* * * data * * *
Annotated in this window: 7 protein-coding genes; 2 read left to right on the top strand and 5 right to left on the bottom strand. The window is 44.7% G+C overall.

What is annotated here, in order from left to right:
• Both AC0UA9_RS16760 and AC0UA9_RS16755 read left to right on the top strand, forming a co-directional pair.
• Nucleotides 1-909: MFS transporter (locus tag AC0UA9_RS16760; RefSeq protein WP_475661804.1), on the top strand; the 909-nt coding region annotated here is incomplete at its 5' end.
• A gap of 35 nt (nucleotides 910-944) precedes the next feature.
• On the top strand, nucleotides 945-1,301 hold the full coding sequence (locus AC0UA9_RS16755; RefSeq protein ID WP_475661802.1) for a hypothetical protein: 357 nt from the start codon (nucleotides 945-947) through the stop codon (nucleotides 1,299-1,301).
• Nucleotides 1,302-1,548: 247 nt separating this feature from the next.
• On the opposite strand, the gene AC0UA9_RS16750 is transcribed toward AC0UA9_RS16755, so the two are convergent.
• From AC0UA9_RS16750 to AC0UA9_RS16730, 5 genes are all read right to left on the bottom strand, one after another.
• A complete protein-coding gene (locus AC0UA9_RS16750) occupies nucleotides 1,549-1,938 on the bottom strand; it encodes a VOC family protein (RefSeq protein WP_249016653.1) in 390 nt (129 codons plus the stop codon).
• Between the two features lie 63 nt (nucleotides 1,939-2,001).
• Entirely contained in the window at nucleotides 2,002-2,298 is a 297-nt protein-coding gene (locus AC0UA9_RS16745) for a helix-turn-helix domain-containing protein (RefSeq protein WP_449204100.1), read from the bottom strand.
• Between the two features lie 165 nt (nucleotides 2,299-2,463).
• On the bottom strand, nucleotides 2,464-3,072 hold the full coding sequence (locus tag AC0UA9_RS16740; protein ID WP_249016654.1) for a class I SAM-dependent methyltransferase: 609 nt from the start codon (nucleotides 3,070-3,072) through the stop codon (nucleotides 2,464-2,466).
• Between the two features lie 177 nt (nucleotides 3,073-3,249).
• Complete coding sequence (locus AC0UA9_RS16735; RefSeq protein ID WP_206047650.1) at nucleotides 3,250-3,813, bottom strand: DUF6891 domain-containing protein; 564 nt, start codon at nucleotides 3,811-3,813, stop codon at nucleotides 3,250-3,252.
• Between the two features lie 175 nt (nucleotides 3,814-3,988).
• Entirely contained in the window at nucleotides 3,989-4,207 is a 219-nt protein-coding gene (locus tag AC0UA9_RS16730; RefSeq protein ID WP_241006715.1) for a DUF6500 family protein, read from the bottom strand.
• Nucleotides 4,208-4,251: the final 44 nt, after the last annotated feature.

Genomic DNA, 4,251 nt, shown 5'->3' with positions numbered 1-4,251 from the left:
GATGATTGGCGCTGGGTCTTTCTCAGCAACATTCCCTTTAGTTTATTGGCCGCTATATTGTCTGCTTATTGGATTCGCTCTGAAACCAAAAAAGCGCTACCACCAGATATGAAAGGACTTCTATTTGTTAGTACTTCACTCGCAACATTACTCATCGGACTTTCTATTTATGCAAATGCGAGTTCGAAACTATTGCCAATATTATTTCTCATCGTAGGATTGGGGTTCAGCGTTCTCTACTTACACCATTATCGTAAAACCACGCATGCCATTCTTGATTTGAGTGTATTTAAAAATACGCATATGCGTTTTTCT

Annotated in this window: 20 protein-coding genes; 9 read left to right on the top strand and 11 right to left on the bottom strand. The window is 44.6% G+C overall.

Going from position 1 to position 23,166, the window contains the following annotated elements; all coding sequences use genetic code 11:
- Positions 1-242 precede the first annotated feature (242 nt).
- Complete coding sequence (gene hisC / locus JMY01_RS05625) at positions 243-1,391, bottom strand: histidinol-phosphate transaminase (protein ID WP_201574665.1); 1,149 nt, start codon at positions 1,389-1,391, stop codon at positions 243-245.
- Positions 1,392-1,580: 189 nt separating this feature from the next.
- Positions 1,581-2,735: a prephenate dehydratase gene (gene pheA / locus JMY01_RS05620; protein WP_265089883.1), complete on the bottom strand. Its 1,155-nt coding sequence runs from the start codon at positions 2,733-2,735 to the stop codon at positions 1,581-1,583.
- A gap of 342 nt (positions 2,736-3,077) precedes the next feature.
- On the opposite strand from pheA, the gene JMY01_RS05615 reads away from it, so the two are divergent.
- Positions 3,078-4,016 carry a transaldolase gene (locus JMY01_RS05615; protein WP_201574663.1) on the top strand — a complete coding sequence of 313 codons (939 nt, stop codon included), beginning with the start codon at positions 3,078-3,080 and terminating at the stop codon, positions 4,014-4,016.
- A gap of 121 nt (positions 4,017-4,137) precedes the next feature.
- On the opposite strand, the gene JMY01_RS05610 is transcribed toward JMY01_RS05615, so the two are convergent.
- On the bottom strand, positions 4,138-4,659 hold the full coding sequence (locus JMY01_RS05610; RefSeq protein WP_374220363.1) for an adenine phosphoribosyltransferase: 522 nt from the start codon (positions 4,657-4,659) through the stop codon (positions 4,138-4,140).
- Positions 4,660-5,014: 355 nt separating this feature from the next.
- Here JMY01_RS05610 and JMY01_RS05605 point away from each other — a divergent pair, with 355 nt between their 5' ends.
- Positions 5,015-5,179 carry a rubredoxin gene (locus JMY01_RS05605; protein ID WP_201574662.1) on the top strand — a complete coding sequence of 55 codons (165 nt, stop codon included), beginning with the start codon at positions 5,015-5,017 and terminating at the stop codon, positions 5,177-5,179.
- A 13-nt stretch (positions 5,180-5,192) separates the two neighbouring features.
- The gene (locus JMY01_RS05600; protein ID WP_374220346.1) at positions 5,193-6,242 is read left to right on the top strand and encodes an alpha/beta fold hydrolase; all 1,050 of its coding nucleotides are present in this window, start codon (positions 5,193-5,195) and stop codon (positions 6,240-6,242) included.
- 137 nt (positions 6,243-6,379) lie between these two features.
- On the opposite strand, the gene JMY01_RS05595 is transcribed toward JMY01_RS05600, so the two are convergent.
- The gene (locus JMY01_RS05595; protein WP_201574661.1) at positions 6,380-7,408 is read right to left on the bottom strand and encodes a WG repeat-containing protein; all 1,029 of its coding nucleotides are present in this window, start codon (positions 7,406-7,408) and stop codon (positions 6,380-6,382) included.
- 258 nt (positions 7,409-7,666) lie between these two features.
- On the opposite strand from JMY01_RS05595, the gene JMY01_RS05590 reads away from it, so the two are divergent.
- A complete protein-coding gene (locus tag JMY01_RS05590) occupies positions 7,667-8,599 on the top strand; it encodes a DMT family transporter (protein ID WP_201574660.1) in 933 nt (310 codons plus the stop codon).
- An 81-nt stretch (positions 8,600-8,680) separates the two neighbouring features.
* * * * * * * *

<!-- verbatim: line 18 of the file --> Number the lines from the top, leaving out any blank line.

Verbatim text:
• Entirely contained in the window at nucleotides 3,989-4,207 is a 219-nt protein-coding gene (locus tag AC0UA9_RS16730; RefSeq protein ID WP_241006715.1) for a DUF6500 family protein, read from the bottom strand.